Keeping it cold

One of our recent Christmas gifts was an ice-cream maker. It’s been very welcome, what with all those long hot sunny days we haven’t had.

Making ice-cream is pretty straightforward. Just bung in the ingredients and stir the mixture while having it freeze. That’s what the machine does. Stirring makes sure large ice crystals don’t form, and also aerates the mixture to give it that gorgeous texture that every summer day needs – if we every get any.

Now, the difficult thing with a benchtop ice-cream maker is obviously getting the mixture to freeze. That means cooling the bowl, and cooling isn’t an easy job for nature to do – the second law of thermodynamics tells us that. There are several solutions – one is to make the machine a mini-freezer in itself, and give it a pump, coolant and power supply. That’s going the way of the commercial machines. You could put the machine in the freezer – but then you need a power supply to turn the mixing paddle – so you need some decent batteries or a power lead coming out of your freezer.

The most elegant solution in terms of keeping things tidy is what’s done with our machine. The bowl has two layers – an inner container (which has the mixture in) placed in an outer container – and between the two is some kind of of liquid or gel that acts as a coolant. The two containers are sealed together, so the coolant doesn’t escape. The idea is that you put the bowl in the freezer for several hours before you want to use it – this takes the bowl down to the correct temperature – then you bring it out.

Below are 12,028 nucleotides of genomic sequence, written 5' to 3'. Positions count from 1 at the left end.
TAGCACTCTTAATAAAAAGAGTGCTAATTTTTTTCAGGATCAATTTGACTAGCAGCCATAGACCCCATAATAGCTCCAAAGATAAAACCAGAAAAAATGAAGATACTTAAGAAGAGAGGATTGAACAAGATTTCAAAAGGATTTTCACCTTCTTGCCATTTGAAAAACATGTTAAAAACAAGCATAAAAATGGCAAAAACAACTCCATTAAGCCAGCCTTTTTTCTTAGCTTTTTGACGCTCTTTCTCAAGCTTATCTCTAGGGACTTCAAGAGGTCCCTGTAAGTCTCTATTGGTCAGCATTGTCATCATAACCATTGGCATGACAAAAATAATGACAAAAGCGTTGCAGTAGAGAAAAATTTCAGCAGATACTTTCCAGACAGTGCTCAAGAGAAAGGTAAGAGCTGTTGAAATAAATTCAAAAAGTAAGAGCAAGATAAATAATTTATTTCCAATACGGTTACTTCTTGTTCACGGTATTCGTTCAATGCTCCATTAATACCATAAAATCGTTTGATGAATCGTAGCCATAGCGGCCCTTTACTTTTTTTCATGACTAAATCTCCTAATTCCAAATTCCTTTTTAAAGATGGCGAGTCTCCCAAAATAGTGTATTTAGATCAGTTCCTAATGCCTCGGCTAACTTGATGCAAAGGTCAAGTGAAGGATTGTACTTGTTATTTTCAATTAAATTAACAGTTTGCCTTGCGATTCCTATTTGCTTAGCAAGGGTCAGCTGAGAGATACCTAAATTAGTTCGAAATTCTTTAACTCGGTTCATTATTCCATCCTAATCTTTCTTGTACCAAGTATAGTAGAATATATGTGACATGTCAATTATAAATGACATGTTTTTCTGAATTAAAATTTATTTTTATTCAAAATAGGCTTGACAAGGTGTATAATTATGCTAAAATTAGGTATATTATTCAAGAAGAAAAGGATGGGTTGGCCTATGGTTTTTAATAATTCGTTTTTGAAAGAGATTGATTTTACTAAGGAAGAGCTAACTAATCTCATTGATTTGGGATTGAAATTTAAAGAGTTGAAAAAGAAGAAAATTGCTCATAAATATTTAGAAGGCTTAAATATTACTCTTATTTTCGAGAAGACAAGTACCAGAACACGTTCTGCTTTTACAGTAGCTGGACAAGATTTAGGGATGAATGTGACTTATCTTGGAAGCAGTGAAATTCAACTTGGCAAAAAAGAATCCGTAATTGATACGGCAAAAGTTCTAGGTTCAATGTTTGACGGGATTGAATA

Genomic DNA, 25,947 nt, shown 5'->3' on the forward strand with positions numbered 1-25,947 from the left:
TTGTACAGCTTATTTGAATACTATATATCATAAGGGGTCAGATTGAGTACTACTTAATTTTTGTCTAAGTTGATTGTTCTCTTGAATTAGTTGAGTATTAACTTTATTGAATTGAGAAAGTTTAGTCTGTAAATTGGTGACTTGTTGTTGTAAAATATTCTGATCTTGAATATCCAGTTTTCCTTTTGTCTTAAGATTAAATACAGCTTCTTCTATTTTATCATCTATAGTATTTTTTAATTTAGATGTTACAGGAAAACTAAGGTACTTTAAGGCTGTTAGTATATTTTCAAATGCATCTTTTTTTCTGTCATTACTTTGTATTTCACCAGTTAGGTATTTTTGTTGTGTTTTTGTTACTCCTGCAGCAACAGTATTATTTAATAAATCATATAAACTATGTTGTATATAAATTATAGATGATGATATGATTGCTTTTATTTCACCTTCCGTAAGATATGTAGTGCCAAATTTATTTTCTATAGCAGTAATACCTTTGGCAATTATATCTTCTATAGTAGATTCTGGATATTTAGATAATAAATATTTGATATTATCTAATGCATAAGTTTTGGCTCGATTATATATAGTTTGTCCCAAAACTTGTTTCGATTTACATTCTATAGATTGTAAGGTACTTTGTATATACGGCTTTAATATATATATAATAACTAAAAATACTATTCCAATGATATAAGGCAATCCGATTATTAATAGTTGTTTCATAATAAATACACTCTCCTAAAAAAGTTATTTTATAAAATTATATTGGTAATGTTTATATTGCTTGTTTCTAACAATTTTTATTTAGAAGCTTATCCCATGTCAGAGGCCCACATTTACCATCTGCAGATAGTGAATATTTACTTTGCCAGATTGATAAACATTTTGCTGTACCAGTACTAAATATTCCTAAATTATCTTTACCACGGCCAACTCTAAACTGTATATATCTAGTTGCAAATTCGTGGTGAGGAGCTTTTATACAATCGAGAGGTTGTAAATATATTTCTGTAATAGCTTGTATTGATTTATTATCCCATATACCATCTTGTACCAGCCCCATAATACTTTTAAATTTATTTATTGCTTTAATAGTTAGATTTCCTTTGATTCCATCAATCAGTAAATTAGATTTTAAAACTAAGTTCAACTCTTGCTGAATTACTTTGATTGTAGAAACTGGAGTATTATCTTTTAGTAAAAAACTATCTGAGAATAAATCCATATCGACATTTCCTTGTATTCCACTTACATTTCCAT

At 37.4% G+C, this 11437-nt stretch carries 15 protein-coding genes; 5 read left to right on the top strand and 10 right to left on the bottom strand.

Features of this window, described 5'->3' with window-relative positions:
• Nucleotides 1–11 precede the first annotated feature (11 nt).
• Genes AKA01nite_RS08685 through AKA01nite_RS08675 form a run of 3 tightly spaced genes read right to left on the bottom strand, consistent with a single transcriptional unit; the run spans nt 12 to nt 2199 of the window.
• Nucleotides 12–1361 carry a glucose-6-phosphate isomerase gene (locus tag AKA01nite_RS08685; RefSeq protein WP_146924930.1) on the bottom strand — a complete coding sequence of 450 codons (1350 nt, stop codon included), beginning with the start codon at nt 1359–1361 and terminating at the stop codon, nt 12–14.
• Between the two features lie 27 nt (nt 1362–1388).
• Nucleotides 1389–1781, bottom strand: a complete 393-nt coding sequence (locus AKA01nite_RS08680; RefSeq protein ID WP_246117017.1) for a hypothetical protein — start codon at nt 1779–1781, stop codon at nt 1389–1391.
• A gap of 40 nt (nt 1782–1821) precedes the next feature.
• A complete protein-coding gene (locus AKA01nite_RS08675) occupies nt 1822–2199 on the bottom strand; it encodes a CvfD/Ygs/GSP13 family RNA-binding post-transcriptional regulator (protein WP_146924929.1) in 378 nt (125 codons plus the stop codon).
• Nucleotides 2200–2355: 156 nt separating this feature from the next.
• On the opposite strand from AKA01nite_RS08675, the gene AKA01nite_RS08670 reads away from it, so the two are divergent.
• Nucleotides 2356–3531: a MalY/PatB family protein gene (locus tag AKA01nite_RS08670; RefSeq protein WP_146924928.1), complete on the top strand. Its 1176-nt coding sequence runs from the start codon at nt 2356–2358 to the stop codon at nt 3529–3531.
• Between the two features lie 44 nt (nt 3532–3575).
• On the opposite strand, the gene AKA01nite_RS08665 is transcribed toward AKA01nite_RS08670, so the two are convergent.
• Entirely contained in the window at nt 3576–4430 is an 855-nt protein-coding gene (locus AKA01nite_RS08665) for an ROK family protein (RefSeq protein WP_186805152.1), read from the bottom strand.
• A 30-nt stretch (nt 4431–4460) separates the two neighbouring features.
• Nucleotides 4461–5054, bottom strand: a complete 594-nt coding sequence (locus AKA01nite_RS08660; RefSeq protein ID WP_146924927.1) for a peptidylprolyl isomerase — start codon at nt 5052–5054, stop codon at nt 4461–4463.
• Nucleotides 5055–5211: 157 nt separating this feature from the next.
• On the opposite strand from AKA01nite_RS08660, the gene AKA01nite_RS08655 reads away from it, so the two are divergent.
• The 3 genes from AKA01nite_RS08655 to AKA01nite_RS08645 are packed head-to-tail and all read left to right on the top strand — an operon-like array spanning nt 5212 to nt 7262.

Just how the coolant works I’m not sure, but it will have at least two purposes – first to be an insulator, slowing the passage of heat from the outside into the bowl when ice-cream making is in progress, and, second, to have a high thermal inertia. It will take a lot of heat for it to increase its temperature significantly – but also, it will need a long time in the freezer for it to cool down significantly. Also, the coolant may undergo a phase change when cooled and use latent heat to keep the bowl cold. In this case, the coolant requires heat to melt, and takes this from the contents. Thus it can bring the contents down quickly in temperature.  A mix of water and some impurity like salt would do this as it will freeze/melt at a lower temperature than zero degrees C, thus keeping the bowl below zero as it melts.

This kind of cooking is about taking heat away, rather than providing it, and is just as much to do with physics as is heating things up.



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